The delight that work alone can give

Michael Sorokin
Med J Aust 2010; 193 (11): . || doi: 10.5694/j.1326-5377.2010.tb04120.x
Published online: 6 December 2010

Robert “The Prof” Bedford provided medical services in South Australia for over 20 years, despite having no medical qualifications

In the early 1980s, a national newspaper ran a feature soliciting nominations for “the most boring town in your state”. The winner for South Australia was the Eyre Peninsula township of Kyancutta. This generated the expected reaction from parochial inhabitants, who came up with a long list of interesting aspects of the district, including the notable and exciting fact that the township straddles the Eyre Highway, that great semitrailer-populated road connecting the west of the Australian continent with the east. Doubtless much of this list was facetious, but Kyancutta does in fact have a fascinating history, however dull it might have seemed by the end of the 20th century. It was the home of one of the earliest inland meteorological reporting stations; it had Australia’s fifth officially recognised aerodrome; and it housed an outstanding and unique natural history museum. All this, and much more, was the work of one man, Robert Bedford, who was known to three or more generations of farming families as “Beddie” and “The Prof”.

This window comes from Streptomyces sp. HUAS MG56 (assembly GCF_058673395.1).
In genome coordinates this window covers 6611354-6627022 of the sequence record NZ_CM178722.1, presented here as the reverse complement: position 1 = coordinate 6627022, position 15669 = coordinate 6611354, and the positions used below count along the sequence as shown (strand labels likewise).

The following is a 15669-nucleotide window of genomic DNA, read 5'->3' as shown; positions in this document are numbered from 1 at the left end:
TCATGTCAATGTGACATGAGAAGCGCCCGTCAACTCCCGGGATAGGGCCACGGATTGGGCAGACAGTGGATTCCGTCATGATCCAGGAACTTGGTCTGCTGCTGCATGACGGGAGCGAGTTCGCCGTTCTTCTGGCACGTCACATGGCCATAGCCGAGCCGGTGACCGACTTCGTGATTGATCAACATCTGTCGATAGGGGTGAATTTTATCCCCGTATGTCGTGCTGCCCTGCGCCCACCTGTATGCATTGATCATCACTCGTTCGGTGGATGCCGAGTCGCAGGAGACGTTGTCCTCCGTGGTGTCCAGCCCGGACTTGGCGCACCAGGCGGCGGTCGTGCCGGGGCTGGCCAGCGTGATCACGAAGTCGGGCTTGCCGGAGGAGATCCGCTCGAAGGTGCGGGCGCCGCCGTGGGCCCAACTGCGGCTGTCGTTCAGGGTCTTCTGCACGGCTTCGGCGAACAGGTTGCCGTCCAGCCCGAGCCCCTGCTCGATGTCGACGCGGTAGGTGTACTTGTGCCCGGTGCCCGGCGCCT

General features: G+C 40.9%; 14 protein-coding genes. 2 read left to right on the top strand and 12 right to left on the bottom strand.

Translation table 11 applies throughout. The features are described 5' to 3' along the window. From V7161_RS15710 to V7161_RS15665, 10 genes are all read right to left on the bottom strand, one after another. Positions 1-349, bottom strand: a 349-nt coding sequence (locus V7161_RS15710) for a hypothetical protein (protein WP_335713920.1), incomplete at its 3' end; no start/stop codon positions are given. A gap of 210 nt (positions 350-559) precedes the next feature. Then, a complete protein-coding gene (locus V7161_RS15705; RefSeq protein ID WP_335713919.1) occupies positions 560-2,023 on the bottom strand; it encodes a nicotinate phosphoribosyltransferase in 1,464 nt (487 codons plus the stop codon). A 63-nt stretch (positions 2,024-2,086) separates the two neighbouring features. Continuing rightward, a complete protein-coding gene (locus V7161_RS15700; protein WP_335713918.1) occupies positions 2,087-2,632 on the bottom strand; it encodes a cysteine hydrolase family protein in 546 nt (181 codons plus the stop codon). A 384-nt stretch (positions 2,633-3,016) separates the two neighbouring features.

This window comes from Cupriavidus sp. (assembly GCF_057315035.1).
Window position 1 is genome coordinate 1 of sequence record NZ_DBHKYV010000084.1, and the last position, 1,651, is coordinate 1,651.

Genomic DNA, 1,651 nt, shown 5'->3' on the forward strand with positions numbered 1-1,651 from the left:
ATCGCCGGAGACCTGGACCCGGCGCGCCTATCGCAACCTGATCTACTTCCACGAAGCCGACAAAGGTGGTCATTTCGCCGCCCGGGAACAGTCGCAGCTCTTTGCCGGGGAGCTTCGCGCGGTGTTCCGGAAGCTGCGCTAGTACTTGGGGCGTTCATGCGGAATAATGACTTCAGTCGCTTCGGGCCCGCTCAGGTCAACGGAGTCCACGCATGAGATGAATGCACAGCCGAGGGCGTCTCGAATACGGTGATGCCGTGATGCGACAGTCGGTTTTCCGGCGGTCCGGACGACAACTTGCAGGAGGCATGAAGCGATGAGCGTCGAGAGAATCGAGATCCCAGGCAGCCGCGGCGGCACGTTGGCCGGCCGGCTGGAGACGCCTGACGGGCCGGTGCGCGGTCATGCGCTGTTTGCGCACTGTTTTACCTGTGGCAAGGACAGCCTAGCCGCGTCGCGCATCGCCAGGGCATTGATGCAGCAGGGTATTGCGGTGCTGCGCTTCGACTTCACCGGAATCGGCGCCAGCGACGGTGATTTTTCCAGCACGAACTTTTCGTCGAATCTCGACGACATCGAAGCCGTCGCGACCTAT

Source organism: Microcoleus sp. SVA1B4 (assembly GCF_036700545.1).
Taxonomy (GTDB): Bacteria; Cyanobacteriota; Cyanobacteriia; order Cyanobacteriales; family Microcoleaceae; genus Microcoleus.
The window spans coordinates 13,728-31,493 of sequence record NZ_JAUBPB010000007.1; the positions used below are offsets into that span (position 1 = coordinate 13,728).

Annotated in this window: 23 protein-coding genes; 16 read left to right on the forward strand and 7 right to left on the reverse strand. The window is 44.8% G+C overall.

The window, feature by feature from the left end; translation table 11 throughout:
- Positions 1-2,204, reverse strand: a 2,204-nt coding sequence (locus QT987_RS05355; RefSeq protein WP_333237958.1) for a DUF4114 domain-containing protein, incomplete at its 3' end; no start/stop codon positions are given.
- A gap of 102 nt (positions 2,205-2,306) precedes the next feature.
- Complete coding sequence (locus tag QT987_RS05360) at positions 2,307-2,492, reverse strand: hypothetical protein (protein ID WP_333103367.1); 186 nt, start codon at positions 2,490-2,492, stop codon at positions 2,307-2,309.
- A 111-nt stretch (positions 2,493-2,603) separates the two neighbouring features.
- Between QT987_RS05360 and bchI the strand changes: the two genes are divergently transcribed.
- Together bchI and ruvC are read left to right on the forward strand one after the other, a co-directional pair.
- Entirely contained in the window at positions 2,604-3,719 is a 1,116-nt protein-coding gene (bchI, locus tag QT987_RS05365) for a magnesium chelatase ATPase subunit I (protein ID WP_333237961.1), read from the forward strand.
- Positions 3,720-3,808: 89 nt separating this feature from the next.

• Michael Sorokin

  • Part-time General Practitioner, Aldgate, SA.



I thank Mr Newton Luscombe, grandson of Robert Bedford, for his amendments to this article.


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